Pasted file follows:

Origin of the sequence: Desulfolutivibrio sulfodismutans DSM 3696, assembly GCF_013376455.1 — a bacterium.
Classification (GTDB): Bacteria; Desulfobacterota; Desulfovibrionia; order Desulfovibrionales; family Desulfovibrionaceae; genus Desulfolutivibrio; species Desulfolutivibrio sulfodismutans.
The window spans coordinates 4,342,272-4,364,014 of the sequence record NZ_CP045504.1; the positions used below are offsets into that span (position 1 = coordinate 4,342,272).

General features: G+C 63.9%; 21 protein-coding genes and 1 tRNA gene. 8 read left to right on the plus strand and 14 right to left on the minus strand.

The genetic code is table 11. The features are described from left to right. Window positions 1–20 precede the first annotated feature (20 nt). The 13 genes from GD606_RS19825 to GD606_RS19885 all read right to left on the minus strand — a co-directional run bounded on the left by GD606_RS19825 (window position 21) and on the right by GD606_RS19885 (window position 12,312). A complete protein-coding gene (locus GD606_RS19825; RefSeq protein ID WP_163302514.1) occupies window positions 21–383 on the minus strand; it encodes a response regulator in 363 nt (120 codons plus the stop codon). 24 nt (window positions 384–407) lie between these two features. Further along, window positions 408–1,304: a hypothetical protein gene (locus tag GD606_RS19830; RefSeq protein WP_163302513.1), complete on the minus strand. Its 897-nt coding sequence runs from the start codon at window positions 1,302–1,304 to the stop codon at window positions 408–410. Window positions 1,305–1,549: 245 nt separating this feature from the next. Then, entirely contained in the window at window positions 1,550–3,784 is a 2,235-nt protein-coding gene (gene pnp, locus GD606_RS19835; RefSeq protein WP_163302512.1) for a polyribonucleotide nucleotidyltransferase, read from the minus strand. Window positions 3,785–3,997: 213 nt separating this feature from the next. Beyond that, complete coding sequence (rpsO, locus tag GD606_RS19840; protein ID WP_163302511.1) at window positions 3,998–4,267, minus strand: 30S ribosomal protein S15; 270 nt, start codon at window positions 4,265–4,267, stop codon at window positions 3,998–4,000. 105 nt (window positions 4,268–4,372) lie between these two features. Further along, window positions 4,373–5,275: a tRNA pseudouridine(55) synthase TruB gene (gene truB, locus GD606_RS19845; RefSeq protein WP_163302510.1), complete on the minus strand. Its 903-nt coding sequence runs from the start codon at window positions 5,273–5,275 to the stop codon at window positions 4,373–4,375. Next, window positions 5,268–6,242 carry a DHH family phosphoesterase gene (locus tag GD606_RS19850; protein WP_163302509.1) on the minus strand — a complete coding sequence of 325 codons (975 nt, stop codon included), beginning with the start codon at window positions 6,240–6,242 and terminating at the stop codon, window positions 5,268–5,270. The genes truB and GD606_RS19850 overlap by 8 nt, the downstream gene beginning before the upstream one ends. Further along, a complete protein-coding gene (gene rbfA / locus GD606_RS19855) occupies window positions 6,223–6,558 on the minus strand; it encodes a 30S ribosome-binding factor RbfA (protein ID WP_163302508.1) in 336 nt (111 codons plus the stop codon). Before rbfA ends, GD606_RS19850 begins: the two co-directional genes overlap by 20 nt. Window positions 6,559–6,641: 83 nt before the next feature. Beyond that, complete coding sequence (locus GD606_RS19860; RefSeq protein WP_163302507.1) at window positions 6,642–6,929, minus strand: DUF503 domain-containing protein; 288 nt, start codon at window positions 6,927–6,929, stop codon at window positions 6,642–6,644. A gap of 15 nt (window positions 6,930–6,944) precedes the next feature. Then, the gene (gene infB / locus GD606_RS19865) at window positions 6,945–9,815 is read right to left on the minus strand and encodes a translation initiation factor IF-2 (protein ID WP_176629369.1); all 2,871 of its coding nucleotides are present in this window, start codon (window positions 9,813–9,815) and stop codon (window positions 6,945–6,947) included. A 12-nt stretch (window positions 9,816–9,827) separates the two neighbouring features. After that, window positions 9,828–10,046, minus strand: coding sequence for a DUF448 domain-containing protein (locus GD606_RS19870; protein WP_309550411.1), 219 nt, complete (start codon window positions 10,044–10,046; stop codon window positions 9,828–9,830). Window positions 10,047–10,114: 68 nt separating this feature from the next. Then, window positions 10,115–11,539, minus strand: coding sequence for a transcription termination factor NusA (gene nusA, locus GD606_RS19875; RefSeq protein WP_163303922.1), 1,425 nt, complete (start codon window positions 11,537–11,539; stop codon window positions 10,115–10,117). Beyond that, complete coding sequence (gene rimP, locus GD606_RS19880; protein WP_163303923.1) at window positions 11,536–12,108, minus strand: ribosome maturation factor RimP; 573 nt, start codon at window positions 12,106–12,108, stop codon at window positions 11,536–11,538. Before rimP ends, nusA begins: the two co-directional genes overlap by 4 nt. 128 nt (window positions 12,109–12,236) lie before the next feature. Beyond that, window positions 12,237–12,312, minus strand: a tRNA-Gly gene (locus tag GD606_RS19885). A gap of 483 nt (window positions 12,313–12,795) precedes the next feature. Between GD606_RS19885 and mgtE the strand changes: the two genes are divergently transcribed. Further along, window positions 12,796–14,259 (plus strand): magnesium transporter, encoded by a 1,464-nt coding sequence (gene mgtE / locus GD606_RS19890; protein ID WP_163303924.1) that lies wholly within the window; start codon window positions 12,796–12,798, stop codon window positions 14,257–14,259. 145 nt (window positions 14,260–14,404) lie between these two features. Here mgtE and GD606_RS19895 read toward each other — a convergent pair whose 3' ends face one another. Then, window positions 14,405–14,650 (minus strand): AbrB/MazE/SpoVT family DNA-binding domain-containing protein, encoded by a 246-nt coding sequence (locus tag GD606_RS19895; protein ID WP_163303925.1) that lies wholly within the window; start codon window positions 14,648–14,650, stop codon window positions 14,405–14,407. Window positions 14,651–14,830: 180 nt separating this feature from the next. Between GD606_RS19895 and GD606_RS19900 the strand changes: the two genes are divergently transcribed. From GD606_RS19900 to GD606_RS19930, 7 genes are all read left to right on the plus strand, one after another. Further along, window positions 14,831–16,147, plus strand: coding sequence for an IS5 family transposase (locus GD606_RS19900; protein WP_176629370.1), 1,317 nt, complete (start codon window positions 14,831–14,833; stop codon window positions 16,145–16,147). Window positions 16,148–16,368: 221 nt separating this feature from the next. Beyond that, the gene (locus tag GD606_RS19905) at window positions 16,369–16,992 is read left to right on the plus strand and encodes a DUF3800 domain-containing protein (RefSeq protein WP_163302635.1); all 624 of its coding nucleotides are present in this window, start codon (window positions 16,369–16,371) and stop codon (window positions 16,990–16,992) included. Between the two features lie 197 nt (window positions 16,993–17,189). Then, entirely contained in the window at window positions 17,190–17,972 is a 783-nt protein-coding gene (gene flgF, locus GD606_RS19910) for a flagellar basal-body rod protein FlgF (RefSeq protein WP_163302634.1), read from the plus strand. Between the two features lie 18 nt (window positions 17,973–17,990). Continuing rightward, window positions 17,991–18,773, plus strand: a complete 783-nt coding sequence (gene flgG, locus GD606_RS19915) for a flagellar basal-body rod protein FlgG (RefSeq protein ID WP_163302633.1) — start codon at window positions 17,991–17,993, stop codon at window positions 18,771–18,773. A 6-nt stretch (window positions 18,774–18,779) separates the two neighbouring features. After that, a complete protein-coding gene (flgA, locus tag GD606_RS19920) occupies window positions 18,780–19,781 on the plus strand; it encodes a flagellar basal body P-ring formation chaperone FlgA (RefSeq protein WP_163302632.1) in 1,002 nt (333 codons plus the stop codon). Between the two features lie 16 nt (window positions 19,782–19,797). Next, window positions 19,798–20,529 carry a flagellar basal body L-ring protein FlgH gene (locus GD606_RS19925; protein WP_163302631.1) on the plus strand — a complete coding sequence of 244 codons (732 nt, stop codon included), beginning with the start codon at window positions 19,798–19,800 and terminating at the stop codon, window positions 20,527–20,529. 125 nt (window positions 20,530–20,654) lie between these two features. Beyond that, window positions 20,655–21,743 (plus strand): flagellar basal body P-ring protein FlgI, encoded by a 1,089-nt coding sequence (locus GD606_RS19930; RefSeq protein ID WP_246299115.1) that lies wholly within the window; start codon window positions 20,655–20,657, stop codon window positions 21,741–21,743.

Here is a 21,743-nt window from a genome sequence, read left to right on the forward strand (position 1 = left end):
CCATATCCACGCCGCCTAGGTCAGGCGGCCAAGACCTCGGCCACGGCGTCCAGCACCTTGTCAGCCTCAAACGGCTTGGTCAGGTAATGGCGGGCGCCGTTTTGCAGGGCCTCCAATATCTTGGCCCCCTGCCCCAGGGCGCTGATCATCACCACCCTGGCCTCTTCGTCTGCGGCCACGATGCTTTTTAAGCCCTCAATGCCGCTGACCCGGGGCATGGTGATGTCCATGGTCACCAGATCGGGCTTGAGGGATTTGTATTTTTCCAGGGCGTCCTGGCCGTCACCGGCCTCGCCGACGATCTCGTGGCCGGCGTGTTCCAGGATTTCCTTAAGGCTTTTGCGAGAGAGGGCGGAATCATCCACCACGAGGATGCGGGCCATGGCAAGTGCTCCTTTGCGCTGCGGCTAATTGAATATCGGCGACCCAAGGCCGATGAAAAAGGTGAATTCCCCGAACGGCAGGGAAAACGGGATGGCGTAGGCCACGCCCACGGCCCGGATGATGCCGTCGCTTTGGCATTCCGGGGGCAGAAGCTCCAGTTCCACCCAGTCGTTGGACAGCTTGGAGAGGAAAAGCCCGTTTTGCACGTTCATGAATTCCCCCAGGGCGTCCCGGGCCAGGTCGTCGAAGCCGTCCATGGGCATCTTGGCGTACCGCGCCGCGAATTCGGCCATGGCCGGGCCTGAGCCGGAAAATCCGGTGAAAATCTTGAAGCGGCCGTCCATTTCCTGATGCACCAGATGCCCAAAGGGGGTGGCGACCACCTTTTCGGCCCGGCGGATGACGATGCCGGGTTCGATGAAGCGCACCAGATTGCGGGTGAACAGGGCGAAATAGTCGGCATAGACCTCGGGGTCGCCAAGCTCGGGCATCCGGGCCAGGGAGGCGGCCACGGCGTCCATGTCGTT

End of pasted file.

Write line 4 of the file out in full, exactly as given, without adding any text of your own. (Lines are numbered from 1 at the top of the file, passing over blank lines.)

General features: G+C 63.9%; 21 protein-coding genes and 1 tRNA gene. 8 read left to right on the plus strand and 14 right to left on the minus strand.